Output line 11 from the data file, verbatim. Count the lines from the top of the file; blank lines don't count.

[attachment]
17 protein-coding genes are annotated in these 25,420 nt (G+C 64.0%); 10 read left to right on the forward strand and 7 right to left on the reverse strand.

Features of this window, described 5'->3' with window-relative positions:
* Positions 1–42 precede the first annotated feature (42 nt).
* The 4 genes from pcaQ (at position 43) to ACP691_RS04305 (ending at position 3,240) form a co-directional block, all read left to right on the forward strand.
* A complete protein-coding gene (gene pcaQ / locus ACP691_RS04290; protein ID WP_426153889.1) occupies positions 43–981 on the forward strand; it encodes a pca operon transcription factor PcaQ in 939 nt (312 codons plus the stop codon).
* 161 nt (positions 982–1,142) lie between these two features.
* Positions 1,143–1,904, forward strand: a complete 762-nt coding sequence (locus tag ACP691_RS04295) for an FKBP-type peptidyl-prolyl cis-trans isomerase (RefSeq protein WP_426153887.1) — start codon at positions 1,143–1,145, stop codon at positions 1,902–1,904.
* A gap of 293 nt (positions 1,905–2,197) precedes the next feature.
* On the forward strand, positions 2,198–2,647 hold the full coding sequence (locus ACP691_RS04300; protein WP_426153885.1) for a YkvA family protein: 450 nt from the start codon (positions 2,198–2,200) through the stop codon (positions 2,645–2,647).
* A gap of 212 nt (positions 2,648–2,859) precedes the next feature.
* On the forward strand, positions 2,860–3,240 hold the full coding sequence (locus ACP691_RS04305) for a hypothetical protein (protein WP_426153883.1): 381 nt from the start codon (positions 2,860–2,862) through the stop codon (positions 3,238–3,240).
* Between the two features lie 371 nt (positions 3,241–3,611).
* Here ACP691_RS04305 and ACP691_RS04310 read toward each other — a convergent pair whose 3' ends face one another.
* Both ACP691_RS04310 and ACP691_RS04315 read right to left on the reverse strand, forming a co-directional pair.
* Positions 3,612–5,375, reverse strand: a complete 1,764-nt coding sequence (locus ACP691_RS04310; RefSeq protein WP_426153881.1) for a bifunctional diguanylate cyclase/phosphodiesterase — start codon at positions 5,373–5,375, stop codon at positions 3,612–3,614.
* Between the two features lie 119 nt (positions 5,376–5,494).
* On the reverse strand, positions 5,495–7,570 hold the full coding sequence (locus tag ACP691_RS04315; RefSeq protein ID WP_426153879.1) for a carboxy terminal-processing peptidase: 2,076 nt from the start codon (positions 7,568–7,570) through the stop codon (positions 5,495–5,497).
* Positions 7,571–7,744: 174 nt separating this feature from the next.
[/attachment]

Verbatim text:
* On the forward strand, positions 2,860–3,240 hold the full coding sequence (locus ACP691_RS04305) for a hypothetical protein (protein WP_426153883.1): 381 nt from the start codon (positions 2,860–2,862) through the stop codon (positions 3,238–3,240).